Importance of Continuous Disclosure Filings by Registrants

Trinidad and Tobago Securities and Exchange Commission

The Trinidad and Tobago Securities and Exchange Commission (TTSEC), as the regulator of the securities industry, utilizes various mechanisms in discharging its statutory mandate to protect the rights and interests of investors. 

Among the mechanisms employed by the TTSEC to promote investor protection, is by ensuring registrants disclose all relevant information necessary for investors to make the investment decision that best serves their needs and risk appetite. This is referred to as a disclosure-based system of regulation. In a disclosure-based system of regulation, the regulator attempts to ensure that investors are provided with the necessary information about the products and players in the market; in order to make an informed investment decision. It is important to note that the TTSEC does not attempt to tell investors whether an investment opportunity is good or bad for them.

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Handling Investor Complaints

Trinidad and Tobago Securities and Exchange Commission (“TTSEC”) is charged with reviewing and investigating all complaints and ‘tips’ received in relation to the securities industry, including, but not limited to, those made against Broker-dealers, Investment Advisers, Underwriters, Reporting Issuers and Self-Regulatory Organizations.

Over the period 2018/2019 the TTSEC received 14 complaints from investors. Some of these complaints are provided in the checklist diagram below.

Complaints to the TTSEC must be made in writing. If the alleged action suggests that any individual or institution has breached the Securities Act, 2012 (“the Act”) or has failed to execute its fiduciary duty to an investor, the TTSEC is mandated to conduct further inquiries into the matter. Accordingly, the reviews conducted by the TTSEC may result in the initiation of a formal investigation or enforcement action, if warranted.

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This week’s article focuses on how you, the investing public, should evaluate a robo-adviser to determine whether it meets your needs. Robo- Advisers are digital platforms that provide automated, algorithm-driven financial planning services with little to no human supervision. Essentially, this involves a computer programmer creating software that provides investment advice to the clients of a financial services firm, based on parameters that are tied to their investment strategy. It offers the convenience of being able to access financial advice from your smartphone or computer. 

Robo-Advisers have had a global presence since 2008. In Trinidad and Tobago, there have been platforms in existence since October 2019. According to Statista1, assets under management in the robo-advisors segment within the United States, are projected to reach US$937 billion in 2021 and are projected to be US$1.9 trillion by 2025. No specific guidelines for robo-advisers exist locally, however the provisions for investment advisers within the Securities Act (as amended) 2012, provide the basis for regulating potential market entrants which provides a foundation for a regulatory framework.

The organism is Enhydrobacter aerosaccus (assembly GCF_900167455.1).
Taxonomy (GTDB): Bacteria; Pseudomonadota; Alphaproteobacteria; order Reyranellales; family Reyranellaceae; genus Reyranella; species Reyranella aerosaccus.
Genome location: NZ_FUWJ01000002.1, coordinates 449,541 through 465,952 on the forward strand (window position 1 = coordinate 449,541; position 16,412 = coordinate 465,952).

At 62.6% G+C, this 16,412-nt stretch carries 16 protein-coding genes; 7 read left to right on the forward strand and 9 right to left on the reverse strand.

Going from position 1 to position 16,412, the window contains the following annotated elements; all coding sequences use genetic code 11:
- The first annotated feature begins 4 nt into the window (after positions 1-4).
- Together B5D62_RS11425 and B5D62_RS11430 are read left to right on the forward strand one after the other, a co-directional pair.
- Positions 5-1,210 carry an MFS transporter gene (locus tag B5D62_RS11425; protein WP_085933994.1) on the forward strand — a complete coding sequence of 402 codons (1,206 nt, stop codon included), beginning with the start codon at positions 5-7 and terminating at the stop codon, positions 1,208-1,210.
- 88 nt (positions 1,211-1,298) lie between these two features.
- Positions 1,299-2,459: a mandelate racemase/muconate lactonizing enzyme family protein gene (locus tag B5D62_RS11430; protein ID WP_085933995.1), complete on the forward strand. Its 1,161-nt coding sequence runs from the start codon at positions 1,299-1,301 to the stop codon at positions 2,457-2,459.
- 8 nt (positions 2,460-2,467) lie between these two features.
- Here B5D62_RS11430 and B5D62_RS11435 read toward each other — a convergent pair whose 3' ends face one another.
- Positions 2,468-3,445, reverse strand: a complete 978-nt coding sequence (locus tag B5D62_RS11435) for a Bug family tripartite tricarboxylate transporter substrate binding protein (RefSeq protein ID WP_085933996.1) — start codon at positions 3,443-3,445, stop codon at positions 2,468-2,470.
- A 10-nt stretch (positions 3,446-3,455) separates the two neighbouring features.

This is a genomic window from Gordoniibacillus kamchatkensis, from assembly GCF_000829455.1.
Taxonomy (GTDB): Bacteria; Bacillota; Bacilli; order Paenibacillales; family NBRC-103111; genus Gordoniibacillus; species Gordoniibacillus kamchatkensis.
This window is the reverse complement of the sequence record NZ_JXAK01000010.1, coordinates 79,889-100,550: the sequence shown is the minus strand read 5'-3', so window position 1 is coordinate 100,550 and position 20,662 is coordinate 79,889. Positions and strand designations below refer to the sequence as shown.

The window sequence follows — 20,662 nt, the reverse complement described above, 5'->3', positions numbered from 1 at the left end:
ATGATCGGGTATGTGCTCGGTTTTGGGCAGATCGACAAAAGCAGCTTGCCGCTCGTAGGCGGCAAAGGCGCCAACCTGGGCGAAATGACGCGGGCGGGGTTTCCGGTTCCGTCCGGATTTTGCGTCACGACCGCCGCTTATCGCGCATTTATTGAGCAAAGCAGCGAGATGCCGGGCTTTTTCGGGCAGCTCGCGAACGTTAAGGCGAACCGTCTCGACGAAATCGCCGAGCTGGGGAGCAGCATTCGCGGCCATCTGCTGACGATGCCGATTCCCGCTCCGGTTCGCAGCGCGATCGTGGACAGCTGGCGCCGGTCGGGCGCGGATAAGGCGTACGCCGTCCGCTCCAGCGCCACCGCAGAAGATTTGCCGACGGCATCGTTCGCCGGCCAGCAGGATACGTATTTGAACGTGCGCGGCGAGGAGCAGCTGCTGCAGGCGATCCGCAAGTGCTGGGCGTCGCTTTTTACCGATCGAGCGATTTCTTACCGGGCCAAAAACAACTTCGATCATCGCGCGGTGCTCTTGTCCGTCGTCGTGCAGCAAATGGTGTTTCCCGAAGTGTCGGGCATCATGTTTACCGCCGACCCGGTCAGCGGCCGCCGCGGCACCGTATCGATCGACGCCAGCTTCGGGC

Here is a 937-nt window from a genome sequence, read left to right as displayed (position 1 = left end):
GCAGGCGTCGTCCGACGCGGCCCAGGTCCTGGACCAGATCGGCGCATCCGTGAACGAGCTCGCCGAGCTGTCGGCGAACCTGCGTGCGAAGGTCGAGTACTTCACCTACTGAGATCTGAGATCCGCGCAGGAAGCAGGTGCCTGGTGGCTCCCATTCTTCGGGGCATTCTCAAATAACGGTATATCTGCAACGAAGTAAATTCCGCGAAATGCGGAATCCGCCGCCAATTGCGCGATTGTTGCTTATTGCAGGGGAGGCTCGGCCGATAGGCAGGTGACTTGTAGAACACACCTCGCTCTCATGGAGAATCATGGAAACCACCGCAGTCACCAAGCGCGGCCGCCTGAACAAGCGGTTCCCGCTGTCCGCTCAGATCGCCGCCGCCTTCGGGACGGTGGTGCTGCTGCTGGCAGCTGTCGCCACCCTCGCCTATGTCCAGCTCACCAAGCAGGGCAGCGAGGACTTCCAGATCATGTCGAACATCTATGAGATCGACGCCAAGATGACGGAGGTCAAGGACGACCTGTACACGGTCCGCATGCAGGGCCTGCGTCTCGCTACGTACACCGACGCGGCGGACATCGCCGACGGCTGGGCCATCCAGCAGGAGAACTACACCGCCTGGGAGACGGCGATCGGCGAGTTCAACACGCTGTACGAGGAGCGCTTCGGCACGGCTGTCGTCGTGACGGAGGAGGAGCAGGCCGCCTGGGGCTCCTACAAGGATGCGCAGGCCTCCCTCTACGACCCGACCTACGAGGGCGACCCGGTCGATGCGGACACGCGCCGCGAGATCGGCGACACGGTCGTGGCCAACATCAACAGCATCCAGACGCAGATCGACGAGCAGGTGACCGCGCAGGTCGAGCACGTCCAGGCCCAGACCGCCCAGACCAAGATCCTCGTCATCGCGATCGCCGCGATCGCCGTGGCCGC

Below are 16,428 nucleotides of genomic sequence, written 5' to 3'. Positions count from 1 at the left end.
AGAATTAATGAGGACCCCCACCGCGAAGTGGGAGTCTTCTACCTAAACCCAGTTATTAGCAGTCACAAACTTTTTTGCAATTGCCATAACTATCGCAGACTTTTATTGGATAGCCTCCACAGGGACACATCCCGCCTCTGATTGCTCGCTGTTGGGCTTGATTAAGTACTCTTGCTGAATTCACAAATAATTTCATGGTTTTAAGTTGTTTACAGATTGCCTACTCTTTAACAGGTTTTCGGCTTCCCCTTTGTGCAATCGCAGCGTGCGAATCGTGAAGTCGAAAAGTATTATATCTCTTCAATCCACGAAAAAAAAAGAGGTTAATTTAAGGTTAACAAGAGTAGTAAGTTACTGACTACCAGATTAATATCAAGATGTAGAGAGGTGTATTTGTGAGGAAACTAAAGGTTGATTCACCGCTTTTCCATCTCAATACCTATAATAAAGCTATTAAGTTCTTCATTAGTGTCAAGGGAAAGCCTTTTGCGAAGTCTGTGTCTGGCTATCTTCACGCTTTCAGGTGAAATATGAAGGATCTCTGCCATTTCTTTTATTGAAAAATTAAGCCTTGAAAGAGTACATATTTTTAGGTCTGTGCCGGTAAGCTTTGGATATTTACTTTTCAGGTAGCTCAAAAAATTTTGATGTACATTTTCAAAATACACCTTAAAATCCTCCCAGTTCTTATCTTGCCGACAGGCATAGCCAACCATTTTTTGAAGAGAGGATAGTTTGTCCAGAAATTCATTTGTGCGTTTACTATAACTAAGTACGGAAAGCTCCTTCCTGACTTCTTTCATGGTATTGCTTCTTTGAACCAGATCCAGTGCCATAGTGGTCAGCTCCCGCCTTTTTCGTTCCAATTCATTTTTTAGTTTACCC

Any potential entrant will be subject to the same registration and

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The Novel Coronavirus (“COVID-19”) pandemic has caused disruption of varying levels and continues to affect many nations across the globe. This widespread disruption has impacted companies in different ways and has resulted in new and innovative ways to ensure business continuity and in some cases, has caused a negative impact on operations and profitability. In the case of impacted entities which are registered as reporting issuers with the Trinidad and Tobago Securities and Exchange Commission (TTSEC) certain disclosure based legislative reporting requirements are required to be completed in order to maintain transparency and for the benefit of the investing public. In this article, we will focus on the issue of material change disclosures during this unprecedented period and its importance to investors when assessing the affairs of a reporting issuer. 

A reporting issuer is an entity that is registered with the Commission pursuant to Section 61(1) of the Securities Act, 2012 (“the Act”). A reporting issuer can be broadly defined as an issuer that issued securities under a prospectus or has its securities traded in a securities market. Reporting issuers are obligated to provide investors with complete, accurate and timely information as part of their continuous disclosure requirements. 

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There are several developed and emerging markets with cryptocurrency platforms operating within their jurisdictions. In these jurisdictions, cryptocurrency-based transfers are becoming increasingly common and are used to transact on a day to day basis. This week’s article will focus on cryptocurrencies and whether they are considered a security within the Trinidad and Tobago market. 

What is a cryptocurrency? 

Cryptocurrencies also known as virtual assets refer to a digital representation of value that can be digitally traded or transferred and can be used for payment or investment purposes, including digital representations of value that function as a medium of exchange, a unit of account, and/or a store of value (FATF). Most crypto exchanges are unregulated, so it’s important to consider the risks before any investment decision is made.

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